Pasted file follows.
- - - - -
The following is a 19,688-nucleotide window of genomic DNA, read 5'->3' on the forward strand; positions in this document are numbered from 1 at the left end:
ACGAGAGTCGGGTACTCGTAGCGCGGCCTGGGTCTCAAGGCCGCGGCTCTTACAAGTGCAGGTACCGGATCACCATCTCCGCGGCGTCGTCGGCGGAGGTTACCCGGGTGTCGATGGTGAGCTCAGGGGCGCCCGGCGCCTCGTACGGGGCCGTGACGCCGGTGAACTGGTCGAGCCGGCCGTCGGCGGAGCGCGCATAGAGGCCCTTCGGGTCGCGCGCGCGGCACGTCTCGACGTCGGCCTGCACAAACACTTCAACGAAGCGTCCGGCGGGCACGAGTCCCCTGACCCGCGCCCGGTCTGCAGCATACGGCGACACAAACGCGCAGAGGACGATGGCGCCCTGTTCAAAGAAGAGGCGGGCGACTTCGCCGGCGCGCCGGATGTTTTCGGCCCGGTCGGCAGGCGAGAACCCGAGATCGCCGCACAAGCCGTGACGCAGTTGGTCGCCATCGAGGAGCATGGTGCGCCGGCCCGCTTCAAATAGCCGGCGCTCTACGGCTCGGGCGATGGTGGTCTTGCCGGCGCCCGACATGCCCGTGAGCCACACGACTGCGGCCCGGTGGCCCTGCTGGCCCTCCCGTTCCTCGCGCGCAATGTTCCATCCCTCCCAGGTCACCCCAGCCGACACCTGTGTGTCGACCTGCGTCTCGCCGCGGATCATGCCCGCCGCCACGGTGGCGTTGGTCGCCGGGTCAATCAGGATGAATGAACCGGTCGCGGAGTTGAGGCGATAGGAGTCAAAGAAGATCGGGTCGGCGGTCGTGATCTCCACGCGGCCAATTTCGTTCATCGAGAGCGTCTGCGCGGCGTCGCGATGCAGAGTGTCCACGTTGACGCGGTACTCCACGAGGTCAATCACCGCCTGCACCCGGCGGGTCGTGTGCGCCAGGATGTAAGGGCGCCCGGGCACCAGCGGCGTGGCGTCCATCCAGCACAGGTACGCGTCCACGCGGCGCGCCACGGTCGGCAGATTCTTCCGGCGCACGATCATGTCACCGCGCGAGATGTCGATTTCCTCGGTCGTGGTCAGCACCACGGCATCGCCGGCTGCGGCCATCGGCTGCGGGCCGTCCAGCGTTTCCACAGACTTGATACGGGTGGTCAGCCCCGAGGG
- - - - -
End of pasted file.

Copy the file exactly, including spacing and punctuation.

The following is a 19,688-nucleotide window of genomic DNA, read 5'->3' on the forward strand; positions in this document are numbered from 1 at the left end:
ACGAGAGTCGGGTACTCGTAGCGCGGCCTGGGTCTCAAGGCCGCGGCTCTTACAAGTGCAGGTACCGGATCACCATCTCCGCGGCGTCGTCGGCGGAGGTTACCCGGGTGTCGATGGTGAGCTCAGGGGCGCCCGGCGCCTCGTACGGGGCCGTGACGCCGGTGAACTGGTCGAGCCGGCCGTCGGCGGAGCGCGCATAGAGGCCCTTCGGGTCGCGCGCGCGGCACGTCTCGACGTCGGCCTGCACAAACACTTCAACGAAGCGTCCGGCGGGCACGAGTCCCCTGACCCGCGCCCGGTCTGCAGCATACGGCGACACAAACGCGCAGAGGACGATGGCGCCCTGTTCAAAGAAGAGGCGGGCGACTTCGCCGGCGCGCCGGATGTTTTCGGCCCGGTCGGCAGGCGAGAACCCGAGATCGCCGCACAAGCCGTGACGCAGTTGGTCGCCATCGAGGAGCATGGTGCGCCGGCCCGCTTCAAATAGCCGGCGCTCTACGGCTCGGGCGATGGTGGTCTTGCCGGCGCCCGACATGCCCGTGAGCCACACGACTGCGGCCCGGTGGCCCTGCTGGCCCTCCCGTTCCTCGCGCGCAATGTTCCATCCCTCCCAGGTCACCCCAGCCGACACCTGTGTGTCGACCTGCGTCTCGCCGCGGATCATGCCCGCCGCCACGGTGGCGTTGGTCGCCGGGTCAATCAGGATGAATGAACCGGTCGCGGAGTTGAGGCGATAGGAGTCAAAGAAGATCGGGTCGGCGGTCGTGATCTCCACGCGGCCAATTTCGTTCATCGAGAGCGTCTGCGCGGCGTCGCGATGCAGAGTGTCCACGTTGACGCGGTACTCCACGAGGTCAATCACCGCCTGCACCCGGCGGGTCGTGTGCGCCAGGATGTAAGGGCGCCCGGGCACCAGCGGCGTGGCGTCCATCCAGCACAGGTACGCGTCCACGCGGCGCGCCACGGTCGGCAGATTCTTCCGGCGCACGATCATGTCACCGCGCGAGATGTCGATTTCCTCGGTCGTGGTCAGCACCACGGCATCGCCGGCTGCGGCCATCGGCTGCGGGCCGTCCAGCGTTTCCACAGACTTGATACGGGTGGTCAGCCCCGAGGG